"abhorrent subject." The official may have legitimately felt pain just
from being reminded of the activities of the Klan in Indiana. Knowing
there are lots of historical accounts of it might "add up." But the
result, if it weren't for the determined efforts of some people, would
have amounted to book-banning. Is that a path that library people should
be starting down?

On 1/27/13 8:34 PM, Fitchett, Deborah wrote:
> I'm not creating any categories. Whether or not "unintentional harassment" is "actual harassment", it's still worth bothering with. Even if it's "a minor thing" it's still worth bothering with. Even if someone only harasses me "a little" because I'm a woman, it still decreases my enjoyment of the community we're participating in simply because I'm a woman and that's still worth bothering with.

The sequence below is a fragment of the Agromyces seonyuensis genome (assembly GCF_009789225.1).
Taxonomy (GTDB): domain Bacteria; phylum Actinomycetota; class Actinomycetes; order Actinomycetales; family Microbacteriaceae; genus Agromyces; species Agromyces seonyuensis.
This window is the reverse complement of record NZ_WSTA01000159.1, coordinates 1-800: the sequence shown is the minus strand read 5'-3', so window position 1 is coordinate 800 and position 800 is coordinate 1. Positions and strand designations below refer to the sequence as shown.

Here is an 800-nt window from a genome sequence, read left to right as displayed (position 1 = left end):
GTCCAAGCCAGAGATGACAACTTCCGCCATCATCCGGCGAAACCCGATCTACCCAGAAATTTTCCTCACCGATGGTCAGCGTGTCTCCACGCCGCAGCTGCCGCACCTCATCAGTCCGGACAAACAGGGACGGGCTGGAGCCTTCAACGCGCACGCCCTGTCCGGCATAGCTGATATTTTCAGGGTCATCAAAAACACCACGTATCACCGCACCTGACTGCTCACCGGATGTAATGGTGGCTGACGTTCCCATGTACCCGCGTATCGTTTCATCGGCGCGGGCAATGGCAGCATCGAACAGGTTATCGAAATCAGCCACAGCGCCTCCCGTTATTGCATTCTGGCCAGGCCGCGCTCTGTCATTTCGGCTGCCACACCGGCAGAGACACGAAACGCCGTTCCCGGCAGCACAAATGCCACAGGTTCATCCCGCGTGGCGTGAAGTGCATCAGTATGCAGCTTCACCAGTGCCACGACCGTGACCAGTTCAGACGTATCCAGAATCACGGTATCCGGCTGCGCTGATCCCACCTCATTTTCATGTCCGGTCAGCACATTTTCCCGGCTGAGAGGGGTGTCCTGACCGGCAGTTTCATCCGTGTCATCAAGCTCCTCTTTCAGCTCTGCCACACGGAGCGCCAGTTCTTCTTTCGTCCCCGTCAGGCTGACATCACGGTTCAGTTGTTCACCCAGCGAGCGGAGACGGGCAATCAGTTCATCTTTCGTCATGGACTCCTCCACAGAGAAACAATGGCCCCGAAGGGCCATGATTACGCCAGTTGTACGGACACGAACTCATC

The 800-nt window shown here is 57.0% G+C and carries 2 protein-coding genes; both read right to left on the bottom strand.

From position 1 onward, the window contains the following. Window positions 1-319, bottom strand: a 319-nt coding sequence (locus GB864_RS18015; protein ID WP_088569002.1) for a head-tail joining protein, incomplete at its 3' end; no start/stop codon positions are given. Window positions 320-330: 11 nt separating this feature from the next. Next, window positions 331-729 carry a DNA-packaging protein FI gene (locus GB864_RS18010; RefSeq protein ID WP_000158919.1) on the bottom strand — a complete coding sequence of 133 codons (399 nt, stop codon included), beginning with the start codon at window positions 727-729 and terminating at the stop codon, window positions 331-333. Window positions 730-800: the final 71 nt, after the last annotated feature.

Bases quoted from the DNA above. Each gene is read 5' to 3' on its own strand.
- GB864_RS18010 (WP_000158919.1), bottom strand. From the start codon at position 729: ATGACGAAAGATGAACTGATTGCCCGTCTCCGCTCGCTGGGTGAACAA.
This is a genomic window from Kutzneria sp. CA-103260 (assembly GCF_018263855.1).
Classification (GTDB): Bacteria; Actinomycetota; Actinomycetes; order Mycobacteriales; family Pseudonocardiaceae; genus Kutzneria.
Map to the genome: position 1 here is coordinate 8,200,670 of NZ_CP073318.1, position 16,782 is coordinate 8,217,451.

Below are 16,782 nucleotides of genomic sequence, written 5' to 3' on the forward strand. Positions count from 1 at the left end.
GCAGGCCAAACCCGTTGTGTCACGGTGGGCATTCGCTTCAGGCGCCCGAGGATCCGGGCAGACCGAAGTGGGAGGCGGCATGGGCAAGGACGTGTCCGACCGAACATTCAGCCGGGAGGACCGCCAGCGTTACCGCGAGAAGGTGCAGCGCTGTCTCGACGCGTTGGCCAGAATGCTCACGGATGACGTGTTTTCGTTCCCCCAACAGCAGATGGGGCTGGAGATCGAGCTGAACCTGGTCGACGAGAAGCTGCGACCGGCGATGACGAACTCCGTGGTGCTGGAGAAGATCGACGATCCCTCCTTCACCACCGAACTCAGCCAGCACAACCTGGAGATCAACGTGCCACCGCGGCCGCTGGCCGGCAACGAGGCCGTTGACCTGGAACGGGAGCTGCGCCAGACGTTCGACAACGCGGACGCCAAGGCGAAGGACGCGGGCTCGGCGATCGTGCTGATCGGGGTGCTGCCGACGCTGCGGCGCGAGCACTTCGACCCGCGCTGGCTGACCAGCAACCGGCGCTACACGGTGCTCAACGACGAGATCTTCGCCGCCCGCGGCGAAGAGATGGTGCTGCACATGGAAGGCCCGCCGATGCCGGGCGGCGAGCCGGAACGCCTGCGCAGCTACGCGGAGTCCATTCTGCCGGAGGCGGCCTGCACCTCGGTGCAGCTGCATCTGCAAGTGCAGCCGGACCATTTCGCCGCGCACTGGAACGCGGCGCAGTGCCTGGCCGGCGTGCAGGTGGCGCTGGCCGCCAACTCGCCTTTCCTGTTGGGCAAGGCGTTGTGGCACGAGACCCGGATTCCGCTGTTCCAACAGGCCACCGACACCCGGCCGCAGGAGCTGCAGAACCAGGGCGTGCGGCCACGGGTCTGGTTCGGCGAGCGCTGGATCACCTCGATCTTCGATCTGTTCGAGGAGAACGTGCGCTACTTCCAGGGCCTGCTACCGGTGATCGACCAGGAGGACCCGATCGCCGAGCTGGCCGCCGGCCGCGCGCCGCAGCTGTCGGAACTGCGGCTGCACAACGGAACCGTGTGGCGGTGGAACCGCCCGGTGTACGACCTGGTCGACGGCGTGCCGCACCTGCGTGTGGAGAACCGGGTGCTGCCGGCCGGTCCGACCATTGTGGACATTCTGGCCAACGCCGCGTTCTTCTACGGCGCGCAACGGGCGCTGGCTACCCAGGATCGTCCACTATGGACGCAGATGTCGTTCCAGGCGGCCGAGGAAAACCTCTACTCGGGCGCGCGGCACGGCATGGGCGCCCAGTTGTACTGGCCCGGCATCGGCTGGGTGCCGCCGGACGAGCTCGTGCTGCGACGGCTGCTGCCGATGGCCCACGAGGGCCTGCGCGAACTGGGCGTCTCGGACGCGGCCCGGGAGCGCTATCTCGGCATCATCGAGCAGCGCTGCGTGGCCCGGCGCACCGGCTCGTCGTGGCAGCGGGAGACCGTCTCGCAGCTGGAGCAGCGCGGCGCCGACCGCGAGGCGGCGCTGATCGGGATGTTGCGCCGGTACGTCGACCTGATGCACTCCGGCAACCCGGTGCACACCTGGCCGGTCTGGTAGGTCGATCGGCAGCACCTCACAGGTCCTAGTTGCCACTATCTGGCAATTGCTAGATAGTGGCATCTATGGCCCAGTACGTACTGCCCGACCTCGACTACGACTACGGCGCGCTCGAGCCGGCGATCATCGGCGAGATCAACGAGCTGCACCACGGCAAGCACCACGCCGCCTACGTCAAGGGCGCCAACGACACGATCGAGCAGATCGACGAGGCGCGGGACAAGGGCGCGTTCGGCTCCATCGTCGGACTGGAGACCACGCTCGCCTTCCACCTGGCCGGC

> Because all the hundreds of "unintentional" and "minor" and "little" bits of harassment add up. They really, really add up, you know? That one time some guy tried to rape me actually wasn't as impactful (for me personally; mileage varies a lot on this kind of thing) as the hundreds of times guys merely honked/whistled/catcalled when I'm walking along the street.
> No-one's trying to treat every situation as equivalent, except perhaps you. The code of conduct allows admins/helpers/whoever to take the precise nature of the situation into account and choose an appropriate response. So excluding types of situations from even being considered as problems is unnecessary - and it's *really* counterproductive, because those types of "minor" situations, in the aggregate, are as great a barrier to the inclusion of underrepresented groups as any single "major" event.
> Deborah 
> -----Original Message-----
> From: Code for Libraries [mailto:[log in to unmask]] On Behalf Of Gary McGath